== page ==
Home' Greymouth Star : February 28th 2014 Contents Greymouth Star
4 - Friday, February 28, 2014
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uLetters to the editor
1594 - Britain's Royal Physician Roger Loper
is arrested for alleged conspiracy to poison
1653 - English eet defeats Dutch o
1784 - John Wesley signs the "deed of
declaration" formalising the
establishment of the Wesleyan faith,
1916 - Death in England of
American novelist Henry James.
1931 - In Britain, Sir Oswald
Mosley forms the New Party which
later evolves into the British Union
1943 - Nine Nor wegian commandos
sabotage German heavy water installations
near Ryukan in Nor way.
1948 - e last British troops leave India.
1970 - Nine Australians are killed and 29
wounded in incidents at Long Hai hills during
1996 - Calling it the saddest day of her life,
Britain's Princess Diana agrees to divorce her
estranged husband Prince Charles.
uWest Coast yesteryear
uToday in history
Raphael, Italian artist (1483-1520); Michael
Montaigne, French essayist (1533-1592);
Vladimir Nijinski, Russian dancer (1890-
1950); Linus Pauling, US chemist
(1901-1994); Vincente Minnelli, US
lm director (1913-1986); Svetlana
Alliluyeva, daughter of Russian
leader Josef Stalin (1926-2011);
Tommy Tune, US actor-entertainer
(1939-); Mario Andretti, Italian
racing car driver (1940-); Bernadette
Peters, US actress-singer (1948-); John
Turturro, US actor (1957-); Cindy Wilson, US
singer of B52s fame (1957-).
"Judge a man by his questions rather than
by his answers." --- Voltaire, French author-
"I press on toward the goal for the prize of
the Heavenly call of God in Christ Jesus."
--- (Philippians 3:14
e president of the
West Coast Master
Mr A Mooney,
does not agree that home building costs in
Greymouth are on a par with those in Nelson.
"I don't know how they arrived at their costs,"
he said, in commenting on an analysis of home
building costs announced this week by the
statistical bureau of the New Zealand Institute
"Our building costs are far better than they
are in Nelson --- and they don't have our
weather to contend with," Mr Mooney said.
He added that building costs on the West
Coast are actually too low in comparison with
costs in other parts of the South Island.
What was described as the most severe
electrical storm ever seen in Hokitika blacked
out the town for 47 minutes last night and
caused considerable damage to the New
Zealand Electricity Department's substation at
Arahura. At the height of the storm between
8.30 amd 9.30pm the town was deluged by
three-quarters of an inch of rain. Damage
in Hokitika itself was relatively slight, being
con ned to about 30 subscribers' telephones.
e storm had little e ect in the northern
part of the West Coast and was moving out to
sea as it passed Greymouth.
A national competition has been won by the
Hokitika Young Farmers' Club. It was based on
a thesis on lime usage organised by the New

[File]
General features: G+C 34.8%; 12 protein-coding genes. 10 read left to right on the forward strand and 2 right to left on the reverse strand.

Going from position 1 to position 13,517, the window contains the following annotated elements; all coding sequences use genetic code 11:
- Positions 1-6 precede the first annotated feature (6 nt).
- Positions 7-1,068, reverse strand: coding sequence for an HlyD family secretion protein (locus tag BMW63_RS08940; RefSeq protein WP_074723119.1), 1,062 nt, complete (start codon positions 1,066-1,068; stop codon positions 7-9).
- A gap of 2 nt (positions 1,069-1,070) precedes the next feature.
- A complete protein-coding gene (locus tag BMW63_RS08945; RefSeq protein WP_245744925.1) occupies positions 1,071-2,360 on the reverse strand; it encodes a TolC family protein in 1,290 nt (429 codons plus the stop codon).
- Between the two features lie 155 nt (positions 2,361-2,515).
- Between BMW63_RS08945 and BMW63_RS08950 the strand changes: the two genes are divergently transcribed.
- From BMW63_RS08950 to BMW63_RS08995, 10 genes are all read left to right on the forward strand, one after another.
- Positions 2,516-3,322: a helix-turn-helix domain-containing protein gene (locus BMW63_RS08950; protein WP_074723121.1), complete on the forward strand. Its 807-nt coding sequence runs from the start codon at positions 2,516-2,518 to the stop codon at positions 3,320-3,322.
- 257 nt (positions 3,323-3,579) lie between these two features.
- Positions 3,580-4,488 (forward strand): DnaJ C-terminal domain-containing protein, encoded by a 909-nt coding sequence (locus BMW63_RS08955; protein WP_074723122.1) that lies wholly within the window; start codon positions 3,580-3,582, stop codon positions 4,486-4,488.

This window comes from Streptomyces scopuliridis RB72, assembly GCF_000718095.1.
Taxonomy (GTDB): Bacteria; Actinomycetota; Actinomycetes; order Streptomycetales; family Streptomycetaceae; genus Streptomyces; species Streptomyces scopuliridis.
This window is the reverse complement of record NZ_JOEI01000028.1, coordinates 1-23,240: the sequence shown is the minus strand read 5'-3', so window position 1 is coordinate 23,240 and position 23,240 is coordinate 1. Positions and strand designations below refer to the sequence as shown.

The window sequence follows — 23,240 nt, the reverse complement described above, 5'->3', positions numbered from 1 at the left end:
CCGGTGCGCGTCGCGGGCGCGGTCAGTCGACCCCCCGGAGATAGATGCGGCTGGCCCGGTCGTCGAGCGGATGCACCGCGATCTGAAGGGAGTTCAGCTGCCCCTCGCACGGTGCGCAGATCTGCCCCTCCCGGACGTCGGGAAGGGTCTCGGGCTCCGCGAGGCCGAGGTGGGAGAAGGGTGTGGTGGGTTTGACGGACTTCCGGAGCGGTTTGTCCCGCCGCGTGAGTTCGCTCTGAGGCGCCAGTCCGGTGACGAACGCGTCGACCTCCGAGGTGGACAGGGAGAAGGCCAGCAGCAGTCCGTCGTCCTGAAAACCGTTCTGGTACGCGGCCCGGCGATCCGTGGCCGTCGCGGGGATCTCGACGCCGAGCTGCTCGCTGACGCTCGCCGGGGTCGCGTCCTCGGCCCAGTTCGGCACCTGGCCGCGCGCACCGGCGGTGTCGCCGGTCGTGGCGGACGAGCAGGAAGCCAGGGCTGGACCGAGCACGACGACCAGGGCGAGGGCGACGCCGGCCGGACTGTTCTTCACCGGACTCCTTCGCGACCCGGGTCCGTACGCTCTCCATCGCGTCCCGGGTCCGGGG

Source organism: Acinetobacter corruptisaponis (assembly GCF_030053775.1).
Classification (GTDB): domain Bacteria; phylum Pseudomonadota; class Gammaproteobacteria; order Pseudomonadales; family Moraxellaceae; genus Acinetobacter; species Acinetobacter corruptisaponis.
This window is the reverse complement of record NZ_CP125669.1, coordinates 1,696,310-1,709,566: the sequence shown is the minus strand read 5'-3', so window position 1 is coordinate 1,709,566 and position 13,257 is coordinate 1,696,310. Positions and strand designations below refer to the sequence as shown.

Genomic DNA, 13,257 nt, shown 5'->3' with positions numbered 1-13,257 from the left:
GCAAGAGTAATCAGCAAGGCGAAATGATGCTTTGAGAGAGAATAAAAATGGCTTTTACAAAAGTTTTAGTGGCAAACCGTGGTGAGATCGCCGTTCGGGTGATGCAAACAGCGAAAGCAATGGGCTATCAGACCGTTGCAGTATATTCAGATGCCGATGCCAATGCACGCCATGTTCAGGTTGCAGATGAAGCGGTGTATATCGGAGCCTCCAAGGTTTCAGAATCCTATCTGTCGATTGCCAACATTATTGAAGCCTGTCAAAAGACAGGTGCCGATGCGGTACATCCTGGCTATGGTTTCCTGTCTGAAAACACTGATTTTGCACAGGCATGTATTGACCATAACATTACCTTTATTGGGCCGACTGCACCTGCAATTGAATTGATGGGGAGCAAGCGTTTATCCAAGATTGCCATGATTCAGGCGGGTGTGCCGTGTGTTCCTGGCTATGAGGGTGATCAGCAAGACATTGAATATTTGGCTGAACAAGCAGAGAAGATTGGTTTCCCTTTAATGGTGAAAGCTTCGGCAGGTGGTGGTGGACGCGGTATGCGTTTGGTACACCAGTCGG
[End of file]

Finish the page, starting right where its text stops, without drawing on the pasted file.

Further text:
Zealand Limemillers' Association.
For its winning e ort the Hokitika Young
Farmers' Club will get a prize of £100. It will
be presented at a function in Hokitika on
uToday s birthdays
uFood for thought
Printed and published by the
Greymouth Evening Star Co Limited
3 Werita Street, PO Box 3, Greymouth
03 769 7900 (o ce)
769 7913 (editorial)
768 6205 (fax)
Sports Editor Tui Bromley
Chief Reporter Laura Mills
03 769 7913
03 755 8422
Alcohol and politicians
are sad but inevitable
"Beware," warned Rob
Muldoon, Prime Minister
and Minister of Finance,
while addressing a group of new National
members of Parliament, "for by the end
of your rst term in Parliament you'll be
drinking three times as much as you do
He was right. e pressures to meet
with every interest group in Wellington,
inevitably with booze and meal provided;
the collegiality of the place, when we
would sit in someone's o ce at the end
of each sitting day, emptying another
bottle and the sheer challenge of life
experienced, all made it so.
For me it was akin to being back to my
years at sea; mainly a male-dominated
experience, with grinding responsibilities
and a need to relax with those around you.
You did this while holding a glass.
Rob Muldoon was an old military type
binge drinker, not a habitual boozer,
but every ursday night a group of old
soldiers in the house threw away the cork
and emptied the bottle before trying to
nd their way home to their right beds.
One can envisage Rob, the former
corporal, together with two former
brigadiers, Duncan McIntyre and David
ompson, sitting up on the ninth oor
of the Beehive, planning their next moves.
A former private, Colin McLachlan, lled
the glasses and fetched more water.
It is amazing how former corporals mix
it with history. From Napoleon to Adolf
Hitler to Idi Amin to Robert David
Muldoon; all have played interesting roles.
It was on one of these ursday nights
when Rob proved to those he had lectured
about excess consumption the dangers of
too much booze.
e House was in "urgency", to enable it
to pass the Finance Bill through its third
reading. is bill contained the Budget.
Sixteen days of debate had passed,
perusing every item, since budget day
when Rob Muldoon had moved its rst
reading. In those times "urgency" meant
that the house sat until all the required
bills were passed; no knocking o at
midnight, but a slog to the end.
After helping to dispatch the rst bottle,
Rob decided to see what his caucus
members could o er. He was on the
prowl. I kept a bottle with only a couple
of nips in it for such visitors; not all my